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Like thousands of Argentinians from the 1950's through 80's, Leticia Grimau discovered as an adult she was sold to her adoptive parents
Like thousands of Argentinians from the 1950's through 80's, Leticia Grimau discovered as an adult she was sold to her adoptive parents | Photo courtesy of the family of Liticia Grimau

Woman in Argentina discovers midwives sold her at birth

The stories came to life for me, listening to the testimonies of the victims. Parents woke up to find their babies stolen. One person said, “I heard my baby cry, and they put me to sleep. I woke up three days later and they told me that my baby had died."

Liticia Grimau
Interview Subject
Leticia Grimau, 43, grew up in Buenos Aires, Argentina. A midwife who worked in the hospitals in the area colluded with other midwives and organizations to sell babies. Leticia became a victim.

She learned of her adoption at 14 but it wasn’t until later that she discovered her parents bought her from a midwife. Today, she is part of a group working to find their biological parents, bring awareness to the issue of baby trafficking, and change the laws in Argentina.
Background Information
Many infants in Argentina have suffered illegal appropriation. While it is well known that the military dictatorship of the 1970’s disappeared thousands of people, including infants, discovery of midwives selling babies came later.

One article espouses that “tens of thousands of Argentinians who were never victims of the dictatorship, are also searching for their real parents…”

In Leticia’s case, clues revealed her story, such as the address of the midwife on her birth certificate. Individuals looking for their parents should watch for names such as Gregoria Agra de Pasini, Francisca Ofelia Pintos Lemos, Mabel Ethel Grosso, Rosa Martinez Sa de Poggi, Marta Beatriz Rosignoli, and woman called Chochi. Addresses that are red flags include
Jufre 140, CABA and Metan 3692, CABA.

Some of the births were connected back to hospitals such as Rivadavia, Duran, Piniero, and Penna hospitals, as well as Sardinian Maternity.

The victims of the midwives of horror continue to struggle today to find their truth.

BUENOS AIRES, Argentina ꟷ As a newborn baby, a midwife took me from my mother, sold me to my adoptive parents, and forged my birth certificate. I may never know who I am and where I came from.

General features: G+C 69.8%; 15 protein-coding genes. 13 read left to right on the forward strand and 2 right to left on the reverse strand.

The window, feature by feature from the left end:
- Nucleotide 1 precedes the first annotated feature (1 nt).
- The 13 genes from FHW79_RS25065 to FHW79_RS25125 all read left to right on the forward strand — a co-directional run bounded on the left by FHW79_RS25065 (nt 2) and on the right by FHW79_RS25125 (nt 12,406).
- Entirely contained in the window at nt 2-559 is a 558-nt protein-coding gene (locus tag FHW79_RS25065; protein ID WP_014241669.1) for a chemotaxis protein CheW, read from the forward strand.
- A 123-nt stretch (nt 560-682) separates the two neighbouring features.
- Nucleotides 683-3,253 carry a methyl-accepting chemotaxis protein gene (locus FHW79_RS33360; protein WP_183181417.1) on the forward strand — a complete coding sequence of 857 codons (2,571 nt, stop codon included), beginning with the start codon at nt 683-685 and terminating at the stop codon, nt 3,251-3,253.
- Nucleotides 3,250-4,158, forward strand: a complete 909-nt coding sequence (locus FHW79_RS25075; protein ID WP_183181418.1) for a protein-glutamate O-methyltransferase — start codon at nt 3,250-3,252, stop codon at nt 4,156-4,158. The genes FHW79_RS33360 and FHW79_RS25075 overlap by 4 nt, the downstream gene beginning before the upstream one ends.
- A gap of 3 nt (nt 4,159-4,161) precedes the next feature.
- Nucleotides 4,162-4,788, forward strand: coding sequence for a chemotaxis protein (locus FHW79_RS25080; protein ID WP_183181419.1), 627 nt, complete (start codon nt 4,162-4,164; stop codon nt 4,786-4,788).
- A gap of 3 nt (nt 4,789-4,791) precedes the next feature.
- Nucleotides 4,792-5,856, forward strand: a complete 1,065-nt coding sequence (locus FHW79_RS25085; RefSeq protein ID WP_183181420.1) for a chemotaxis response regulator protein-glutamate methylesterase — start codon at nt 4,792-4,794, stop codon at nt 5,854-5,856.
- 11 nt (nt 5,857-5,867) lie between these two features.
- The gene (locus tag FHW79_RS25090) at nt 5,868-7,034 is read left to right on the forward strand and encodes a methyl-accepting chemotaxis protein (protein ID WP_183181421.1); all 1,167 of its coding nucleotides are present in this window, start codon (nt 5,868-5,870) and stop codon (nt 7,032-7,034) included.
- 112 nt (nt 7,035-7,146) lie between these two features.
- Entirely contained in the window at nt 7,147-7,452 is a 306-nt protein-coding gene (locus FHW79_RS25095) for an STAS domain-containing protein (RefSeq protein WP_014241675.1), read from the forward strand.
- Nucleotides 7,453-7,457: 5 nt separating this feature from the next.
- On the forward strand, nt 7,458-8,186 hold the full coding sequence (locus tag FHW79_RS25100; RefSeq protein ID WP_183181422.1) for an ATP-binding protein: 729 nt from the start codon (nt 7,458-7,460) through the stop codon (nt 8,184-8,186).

I became a victim of Las Parteras del Horror (The Midwives of Horror) in Argentina. Some days, my situation feels desperate.

Baby sold to adoptive parents by midwife

At 14 years old, my parents told me they adopted me. I did not see the files or paperwork on my adoption, nor did I ask. The possibility of identifying my birth mother and father remained elusive, because my identification papers listed the couple who raised me as my biological parents.

While my birth certificate says July 6, 1979, I learned that date may not represent my actual birthday. The certificate further lists my birth location as an apartment in Buenos Aires, Argentina, the home address of a midwife. The woman at the address has since been identified as part of a group of midwives who appropriated children at birth and sold them to adoptive parents. These parents recorded the children as their own on fake birth certificates.

Few photographs exist from my birth. One shows my adoptive mother Nelly holding me in her arms. A bouquet of flowers on the table marks the celebration of my arrival. Behind it, a light blue cradle matches the color of my newborn clothes.

Commonly at that time, in the 1980’s in Argentina, girls strictly work pink, and boys wore blue. I inferred from the photograph that they expected their new baby to be a boy.

Woman discovers she was part of a larger trafficking ring

My adoptive mother Nelly passed away at the age of 30 and I approached CONADI (The National Commission for the Right to Identity). It never occurred to me to start my research while Nelly lived. I did not want to cause her pain.

CONADI conducted DNA testing and asked questions. My date of birth matched a time of military dictatorship in Argentina, which gave me special access to a DNA database.

Unfortunately, after three months, the DNA results came up without a match. All my expectations were dashed when I received that fleeting, distressing phone call. At a transcendental moment in my life, I had no support and no one to accompany me. I suspended the search.